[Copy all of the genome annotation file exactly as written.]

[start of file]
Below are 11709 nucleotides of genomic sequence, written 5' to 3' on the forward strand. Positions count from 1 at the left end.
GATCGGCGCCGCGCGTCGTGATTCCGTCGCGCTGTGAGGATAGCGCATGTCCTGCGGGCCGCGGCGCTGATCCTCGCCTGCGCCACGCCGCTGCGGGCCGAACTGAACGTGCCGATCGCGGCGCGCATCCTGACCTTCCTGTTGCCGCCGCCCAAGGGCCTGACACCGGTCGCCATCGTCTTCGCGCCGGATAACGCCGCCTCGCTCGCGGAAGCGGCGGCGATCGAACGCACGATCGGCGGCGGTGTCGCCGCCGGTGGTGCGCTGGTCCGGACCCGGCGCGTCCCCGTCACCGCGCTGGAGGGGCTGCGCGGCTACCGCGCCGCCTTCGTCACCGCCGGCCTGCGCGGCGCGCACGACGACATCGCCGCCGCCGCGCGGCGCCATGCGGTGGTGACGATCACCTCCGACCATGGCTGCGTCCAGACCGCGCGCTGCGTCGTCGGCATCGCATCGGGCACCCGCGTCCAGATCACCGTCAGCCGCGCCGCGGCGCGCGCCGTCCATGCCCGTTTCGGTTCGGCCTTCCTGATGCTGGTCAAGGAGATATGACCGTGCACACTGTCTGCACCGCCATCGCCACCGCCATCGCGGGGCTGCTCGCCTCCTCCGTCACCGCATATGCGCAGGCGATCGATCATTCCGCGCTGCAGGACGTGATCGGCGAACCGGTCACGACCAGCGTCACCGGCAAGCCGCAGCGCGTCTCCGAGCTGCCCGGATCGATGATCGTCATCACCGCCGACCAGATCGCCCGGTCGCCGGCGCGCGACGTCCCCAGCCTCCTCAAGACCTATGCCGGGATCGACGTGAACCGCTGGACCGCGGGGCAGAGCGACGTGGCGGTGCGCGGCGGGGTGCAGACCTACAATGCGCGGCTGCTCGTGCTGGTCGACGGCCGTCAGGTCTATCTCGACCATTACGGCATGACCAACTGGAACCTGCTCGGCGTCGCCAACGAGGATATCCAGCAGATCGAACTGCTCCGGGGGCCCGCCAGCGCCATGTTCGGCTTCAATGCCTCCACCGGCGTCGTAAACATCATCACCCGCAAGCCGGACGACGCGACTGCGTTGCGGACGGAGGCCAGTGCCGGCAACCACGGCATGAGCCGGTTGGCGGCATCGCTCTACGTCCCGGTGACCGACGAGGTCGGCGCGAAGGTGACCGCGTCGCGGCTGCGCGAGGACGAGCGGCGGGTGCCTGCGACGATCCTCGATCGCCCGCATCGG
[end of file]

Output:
Below are 11709 nucleotides of genomic sequence, written 5' to 3' on the forward strand. Positions count from 1 at the left end.
GATCGGCGCCGCGCGTCGTGATTCCGTCGCGCTGTGAGGATAGCGCATGTCCTGCGGGCCGCGGCGCTGATCCTCGCCTGCGCCACGCCGCTGCGGGCCGAACTGAACGTGCCGATCGCGGCGCGCATCCTGACCTTCCTGTTGCCGCCGCCCAAGGGCCTGACACCGGTCGCCATCGTCTTCGCGCCGGATAACGCCGCCTCGCTCGCGGAAGCGGCGGCGATCGAACGCACGATCGGCGGCGGTGTCGCCGCCGGTGGTGCGCTGGTCCGGACCCGGCGCGTCCCCGTCACCGCGCTGGAGGGGCTGCGCGGCTACCGCGCCGCCTTCGTCACCGCCGGCCTGCGCGGCGCGCACGACGACATCGCCGCCGCCGCGCGGCGCCATGCGGTGGTGACGATCACCTCCGACCATGGCTGCGTCCAGACCGCGCGCTGCGTCGTCGGCATCGCATCGGGCACCCGCGTCCAGATCACCGTCAGCCGCGCCGCGGCGCGCGCCGTCCATGCCCGTTTCGGTTCGGCCTTCCTGATGCTGGTCAAGGAGATATGACCGTGCACACTGTCTGCACCGCCATCGCCACCGCCATCGCGGGGCTGCTCGCCTCCTCCGTCACCGCATATGCGCAGGCGATCGATCATTCCGCGCTGCAGGACGTGATCGGCGAACCGGTCACGACCAGCGTCACCGGCAAGCCGCAGCGCGTCTCCGAGCTGCCCGGATCGATGATCGTCATCACCGCCGACCAGATCGCCCGGTCGCCGGCGCGCGACGTCCCCAGCCTCCTCAAGACCTATGCCGGGATCGACGTGAACCGCTGGACCGCGGGGCAGAGCGACGTGGCGGTGCGCGGCGGGGTGCAGACCTACAATGCGCGGCTGCTCGTGCTGGTCGACGGCCGTCAGGTCTATCTCGACCATTACGGCATGACCAACTGGAACCTGCTCGGCGTCGCCAACGAGGATATCCAGCAGATCGAACTGCTCCGGGGGCCCGCCAGCGCCATGTTCGGCTTCAATGCCTCCACCGGCGTCGTAAACATCATCACCCGCAAGCCGGACGACGCGACTGCGTTGCGGACGGAGGCCAGTGCCGGCAACCACGGCATGAGCCGGTTGGCGGCATCGCTCTACGTCCCGGTGACCGACGAGGTCGGCGCGAAGGTGACCGCGTCGCGGCTGCGCGAGGACGAGCGGCGGGTGCCTGCGACGATCCTCGATCGCCCGCATCGG